DATABASE: Ready, Set, Read

Science  13 Oct 2006:
Vol. 314, Issue 5797, pp. 229c
DOI: 10.1126/science.314.5797.229c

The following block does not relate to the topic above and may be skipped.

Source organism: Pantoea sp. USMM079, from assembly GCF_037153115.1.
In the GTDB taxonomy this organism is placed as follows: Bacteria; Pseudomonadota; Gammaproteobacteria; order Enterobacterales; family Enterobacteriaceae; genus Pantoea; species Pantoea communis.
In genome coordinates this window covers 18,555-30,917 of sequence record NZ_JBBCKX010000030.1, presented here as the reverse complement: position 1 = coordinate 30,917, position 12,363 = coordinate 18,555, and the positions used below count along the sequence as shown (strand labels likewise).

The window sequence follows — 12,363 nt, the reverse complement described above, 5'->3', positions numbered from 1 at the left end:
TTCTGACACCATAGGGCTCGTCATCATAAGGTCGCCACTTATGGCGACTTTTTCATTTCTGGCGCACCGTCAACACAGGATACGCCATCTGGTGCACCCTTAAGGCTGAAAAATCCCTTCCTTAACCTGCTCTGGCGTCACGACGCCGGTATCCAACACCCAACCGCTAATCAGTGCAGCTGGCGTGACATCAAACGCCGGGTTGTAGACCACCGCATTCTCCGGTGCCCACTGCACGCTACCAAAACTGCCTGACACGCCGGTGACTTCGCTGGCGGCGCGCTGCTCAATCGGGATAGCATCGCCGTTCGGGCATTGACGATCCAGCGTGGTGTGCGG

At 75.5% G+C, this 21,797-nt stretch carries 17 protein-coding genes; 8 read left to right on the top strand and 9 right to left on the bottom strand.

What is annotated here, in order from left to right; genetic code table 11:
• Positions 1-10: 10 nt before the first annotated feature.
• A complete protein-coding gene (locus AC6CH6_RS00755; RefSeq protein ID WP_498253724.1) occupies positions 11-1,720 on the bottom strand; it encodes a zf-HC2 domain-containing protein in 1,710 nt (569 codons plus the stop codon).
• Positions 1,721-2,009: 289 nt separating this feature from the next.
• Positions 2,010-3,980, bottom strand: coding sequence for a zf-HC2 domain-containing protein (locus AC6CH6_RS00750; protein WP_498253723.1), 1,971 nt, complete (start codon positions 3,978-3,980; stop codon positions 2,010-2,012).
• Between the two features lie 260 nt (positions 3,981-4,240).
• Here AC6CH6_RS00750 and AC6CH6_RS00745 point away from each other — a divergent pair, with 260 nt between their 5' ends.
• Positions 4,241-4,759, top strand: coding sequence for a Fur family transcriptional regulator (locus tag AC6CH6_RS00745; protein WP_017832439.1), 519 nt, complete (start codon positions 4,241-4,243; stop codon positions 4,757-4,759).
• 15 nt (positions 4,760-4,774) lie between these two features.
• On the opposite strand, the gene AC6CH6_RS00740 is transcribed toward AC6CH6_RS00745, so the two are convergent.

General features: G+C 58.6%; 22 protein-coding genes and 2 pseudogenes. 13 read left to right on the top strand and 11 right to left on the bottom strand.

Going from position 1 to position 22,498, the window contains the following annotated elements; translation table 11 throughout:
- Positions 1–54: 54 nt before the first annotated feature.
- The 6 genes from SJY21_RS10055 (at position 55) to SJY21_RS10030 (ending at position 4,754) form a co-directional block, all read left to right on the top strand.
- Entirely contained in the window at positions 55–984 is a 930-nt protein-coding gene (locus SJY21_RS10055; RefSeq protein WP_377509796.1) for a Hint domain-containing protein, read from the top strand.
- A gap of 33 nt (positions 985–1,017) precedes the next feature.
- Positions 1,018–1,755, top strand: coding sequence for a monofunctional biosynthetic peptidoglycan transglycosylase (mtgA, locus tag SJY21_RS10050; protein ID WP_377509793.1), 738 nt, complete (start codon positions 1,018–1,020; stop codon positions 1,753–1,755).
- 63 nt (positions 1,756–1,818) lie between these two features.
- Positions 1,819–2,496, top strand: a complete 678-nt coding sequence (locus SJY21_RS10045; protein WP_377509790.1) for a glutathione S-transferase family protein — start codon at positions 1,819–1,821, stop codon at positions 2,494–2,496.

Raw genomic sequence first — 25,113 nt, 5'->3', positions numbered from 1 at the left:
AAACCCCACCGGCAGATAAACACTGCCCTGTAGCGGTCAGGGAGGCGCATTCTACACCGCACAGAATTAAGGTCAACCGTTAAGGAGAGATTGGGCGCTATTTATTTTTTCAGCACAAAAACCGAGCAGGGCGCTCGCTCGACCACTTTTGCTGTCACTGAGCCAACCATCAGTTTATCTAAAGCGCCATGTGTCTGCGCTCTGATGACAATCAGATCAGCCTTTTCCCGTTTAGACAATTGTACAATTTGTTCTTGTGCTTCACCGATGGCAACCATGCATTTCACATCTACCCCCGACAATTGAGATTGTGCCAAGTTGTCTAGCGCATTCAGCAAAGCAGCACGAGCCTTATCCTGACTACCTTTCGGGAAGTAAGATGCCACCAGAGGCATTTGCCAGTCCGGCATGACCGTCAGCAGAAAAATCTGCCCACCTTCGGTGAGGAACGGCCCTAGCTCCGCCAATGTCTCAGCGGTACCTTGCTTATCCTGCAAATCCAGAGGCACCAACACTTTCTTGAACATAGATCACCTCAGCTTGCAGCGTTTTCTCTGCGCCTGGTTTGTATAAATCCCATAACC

You'd be lost if you opened a mystery novel at chapter 5 instead of chapter 1. But cells don't always start at the beginning when they copy a gene into RNA. A gene can contain multiple start sites, or promoters, and which one a cell chooses can change in diseases such as cancer. For a list of these initiation sequences, check out the Eukaryotic Promoter Database, hosted by the Swiss Institute for Bioinformatics in Lausanne. The site compiles experimentally verified promoters from a host of species, including humans, nematodes, fruit flies, and cattle. Users can browse the entries or compare them to their own sequences.

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